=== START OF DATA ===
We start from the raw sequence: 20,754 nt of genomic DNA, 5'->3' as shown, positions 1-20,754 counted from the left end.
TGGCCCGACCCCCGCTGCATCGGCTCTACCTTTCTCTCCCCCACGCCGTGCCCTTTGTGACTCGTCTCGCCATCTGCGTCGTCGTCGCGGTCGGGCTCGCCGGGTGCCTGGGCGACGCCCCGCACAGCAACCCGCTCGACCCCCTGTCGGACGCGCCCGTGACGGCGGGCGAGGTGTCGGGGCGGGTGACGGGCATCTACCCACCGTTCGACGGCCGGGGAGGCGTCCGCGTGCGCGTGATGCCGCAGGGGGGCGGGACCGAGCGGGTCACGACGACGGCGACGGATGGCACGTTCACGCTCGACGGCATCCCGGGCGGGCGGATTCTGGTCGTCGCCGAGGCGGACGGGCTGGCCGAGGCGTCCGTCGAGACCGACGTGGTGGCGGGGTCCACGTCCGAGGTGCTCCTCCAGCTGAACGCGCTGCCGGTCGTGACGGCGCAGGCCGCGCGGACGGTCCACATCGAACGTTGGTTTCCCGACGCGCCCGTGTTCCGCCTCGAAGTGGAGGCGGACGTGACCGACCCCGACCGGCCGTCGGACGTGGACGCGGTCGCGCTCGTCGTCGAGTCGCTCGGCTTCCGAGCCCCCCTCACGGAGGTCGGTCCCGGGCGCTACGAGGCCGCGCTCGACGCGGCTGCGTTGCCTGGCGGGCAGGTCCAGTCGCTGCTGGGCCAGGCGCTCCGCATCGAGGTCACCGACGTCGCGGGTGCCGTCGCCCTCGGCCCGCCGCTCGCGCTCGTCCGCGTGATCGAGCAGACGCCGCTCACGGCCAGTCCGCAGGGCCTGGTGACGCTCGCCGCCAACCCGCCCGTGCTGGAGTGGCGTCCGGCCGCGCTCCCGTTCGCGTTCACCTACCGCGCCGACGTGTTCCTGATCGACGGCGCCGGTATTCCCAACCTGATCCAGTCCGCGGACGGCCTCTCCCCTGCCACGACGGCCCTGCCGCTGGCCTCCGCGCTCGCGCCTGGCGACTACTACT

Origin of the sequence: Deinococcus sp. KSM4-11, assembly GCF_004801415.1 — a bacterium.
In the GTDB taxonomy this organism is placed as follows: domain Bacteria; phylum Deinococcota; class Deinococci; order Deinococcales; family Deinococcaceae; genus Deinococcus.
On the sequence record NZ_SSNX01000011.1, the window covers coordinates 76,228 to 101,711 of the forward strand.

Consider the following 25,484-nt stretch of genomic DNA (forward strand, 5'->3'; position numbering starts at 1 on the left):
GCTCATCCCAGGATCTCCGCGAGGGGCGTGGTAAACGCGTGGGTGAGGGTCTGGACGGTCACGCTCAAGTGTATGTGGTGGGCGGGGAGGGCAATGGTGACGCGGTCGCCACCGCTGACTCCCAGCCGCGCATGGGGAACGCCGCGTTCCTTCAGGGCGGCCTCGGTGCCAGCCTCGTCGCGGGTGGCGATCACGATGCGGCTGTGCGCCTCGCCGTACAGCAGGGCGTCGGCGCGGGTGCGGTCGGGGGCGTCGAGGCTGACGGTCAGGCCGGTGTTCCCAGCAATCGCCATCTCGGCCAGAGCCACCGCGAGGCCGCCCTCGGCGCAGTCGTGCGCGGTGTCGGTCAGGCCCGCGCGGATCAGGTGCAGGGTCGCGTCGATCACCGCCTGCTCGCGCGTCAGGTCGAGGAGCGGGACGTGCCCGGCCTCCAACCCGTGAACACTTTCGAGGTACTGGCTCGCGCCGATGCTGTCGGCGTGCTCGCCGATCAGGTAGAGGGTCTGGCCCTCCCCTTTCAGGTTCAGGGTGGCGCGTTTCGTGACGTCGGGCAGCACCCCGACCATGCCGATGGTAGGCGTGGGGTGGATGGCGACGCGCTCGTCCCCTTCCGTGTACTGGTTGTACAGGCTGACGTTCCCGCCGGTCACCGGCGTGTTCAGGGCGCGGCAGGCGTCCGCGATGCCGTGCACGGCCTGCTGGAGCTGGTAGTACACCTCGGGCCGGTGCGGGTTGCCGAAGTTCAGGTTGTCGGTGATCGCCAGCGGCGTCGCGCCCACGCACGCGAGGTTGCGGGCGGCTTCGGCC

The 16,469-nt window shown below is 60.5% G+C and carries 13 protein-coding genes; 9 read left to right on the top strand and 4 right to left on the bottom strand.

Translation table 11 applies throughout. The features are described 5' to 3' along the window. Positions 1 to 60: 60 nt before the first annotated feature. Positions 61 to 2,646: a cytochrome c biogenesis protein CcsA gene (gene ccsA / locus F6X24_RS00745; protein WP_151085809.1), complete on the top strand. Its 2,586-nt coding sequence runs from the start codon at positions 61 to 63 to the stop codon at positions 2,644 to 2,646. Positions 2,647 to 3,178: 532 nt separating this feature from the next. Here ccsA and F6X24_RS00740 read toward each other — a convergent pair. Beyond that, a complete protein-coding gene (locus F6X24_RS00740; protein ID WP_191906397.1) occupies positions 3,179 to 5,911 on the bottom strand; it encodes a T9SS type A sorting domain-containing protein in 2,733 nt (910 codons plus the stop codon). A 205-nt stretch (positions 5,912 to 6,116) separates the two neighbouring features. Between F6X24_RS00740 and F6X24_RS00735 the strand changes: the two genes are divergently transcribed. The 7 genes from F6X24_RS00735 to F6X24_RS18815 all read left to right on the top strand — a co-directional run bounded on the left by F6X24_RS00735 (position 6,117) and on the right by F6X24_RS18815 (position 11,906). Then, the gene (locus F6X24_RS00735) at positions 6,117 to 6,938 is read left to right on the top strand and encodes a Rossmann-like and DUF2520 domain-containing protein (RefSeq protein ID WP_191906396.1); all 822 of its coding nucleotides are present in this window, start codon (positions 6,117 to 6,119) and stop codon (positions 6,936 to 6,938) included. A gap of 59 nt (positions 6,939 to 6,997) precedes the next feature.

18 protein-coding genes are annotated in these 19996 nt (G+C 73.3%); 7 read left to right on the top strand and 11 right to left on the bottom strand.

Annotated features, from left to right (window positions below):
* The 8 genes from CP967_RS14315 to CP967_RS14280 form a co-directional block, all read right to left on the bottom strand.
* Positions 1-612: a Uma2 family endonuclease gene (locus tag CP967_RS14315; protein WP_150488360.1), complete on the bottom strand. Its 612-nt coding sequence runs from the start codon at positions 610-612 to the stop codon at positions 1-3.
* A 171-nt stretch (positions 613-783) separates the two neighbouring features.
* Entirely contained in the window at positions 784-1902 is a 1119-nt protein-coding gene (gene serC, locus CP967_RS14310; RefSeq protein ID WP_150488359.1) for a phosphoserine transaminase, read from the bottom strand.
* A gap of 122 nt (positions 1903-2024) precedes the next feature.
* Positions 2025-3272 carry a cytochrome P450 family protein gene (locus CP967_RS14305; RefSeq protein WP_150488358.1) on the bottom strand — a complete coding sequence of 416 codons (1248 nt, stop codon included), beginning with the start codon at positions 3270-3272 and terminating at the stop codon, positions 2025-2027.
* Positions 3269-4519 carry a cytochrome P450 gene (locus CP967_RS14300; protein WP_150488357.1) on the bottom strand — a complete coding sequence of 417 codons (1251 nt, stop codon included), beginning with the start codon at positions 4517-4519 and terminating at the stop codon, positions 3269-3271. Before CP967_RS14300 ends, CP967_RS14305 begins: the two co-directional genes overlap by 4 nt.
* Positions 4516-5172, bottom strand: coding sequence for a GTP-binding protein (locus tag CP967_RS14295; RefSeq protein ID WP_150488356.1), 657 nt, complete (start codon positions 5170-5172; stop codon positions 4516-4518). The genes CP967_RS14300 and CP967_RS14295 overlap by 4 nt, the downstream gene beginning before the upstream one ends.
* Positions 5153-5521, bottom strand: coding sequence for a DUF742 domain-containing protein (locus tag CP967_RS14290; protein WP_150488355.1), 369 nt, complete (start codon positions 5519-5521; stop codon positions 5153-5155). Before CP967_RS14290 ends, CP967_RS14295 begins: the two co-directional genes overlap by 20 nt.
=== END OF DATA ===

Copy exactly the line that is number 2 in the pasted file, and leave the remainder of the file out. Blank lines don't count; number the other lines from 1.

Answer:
TGGCCCGACCCCCGCTGCATCGGCTCTACCTTTCTCTCCCCCACGCCGTGCCCTTTGTGACTCGTCTCGCCATCTGCGTCGTCGTCGCGGTCGGGCTCGCCGGGTGCCTGGGCGACGCCCCGCACAGCAACCCGCTCGACCCCCTGTCGGACGCGCCCGTGACGGCGGGCGAGGTGTCGGGGCGGGTGACGGGCATCTACCCACCGTTCGACGGCCGGGGAGGCGTCCGCGTGCGCGTGATGCCGCAGGGGGGCGGGACCGAGCGGGTCACGACGACGGCGACGGATGGCACGTTCACGCTCGACGGCATCCCGGGCGGGCGGATTCTGGTCGTCGCCGAGGCGGACGGGCTGGCCGAGGCGTCCGTCGAGACCGACGTGGTGGCGGGGTCCACGTCCGAGGTGCTCCTCCAGCTGAACGCGCTGCCGGTCGTGACGGCGCAGGCCGCGCGGACGGTCCACATCGAACGTTGGTTTCCCGACGCGCCCGTGTTCCGCCTCGAAGTGGAGGCGGACGTGACCGACCCCGACCGGCCGTCGGACGTGGACGCGGTCGCGCTCGTCGTCGAGTCGCTCGGCTTCCGAGCCCCCCTCACGGAGGTCGGTCCCGGGCGCTACGAGGCCGCGCTCGACGCGGCTGCGTTGCCTGGCGGGCAGGTCCAGTCGCTGCTGGGCCAGGCGCTCCGCATCGAGGTCACCGACGTCGCGGGTGCCGTCGCCCTCGGCCCGCCGCTCGCGCTCGTCCGCGTGATCGAGCAGACGCCGCTCACGGCCAGTCCGCAGGGCCTGGTGACGCTCGCCGCCAACCCGCCCGTGCTGGAGTGGCGTCCGGCCGCGCTCCCGTTCGCGTTCACCTACCGCGCCGACGTGTTCCTGATCGACGGCGCCGGTATTCCCAACCTGATCCAGTCCGCGGACGGCCTCTCCCCTGCCACGACGGCCCTGCCGCTGGCCTCCGCGCTCGCGCCTGGCGACTACTACT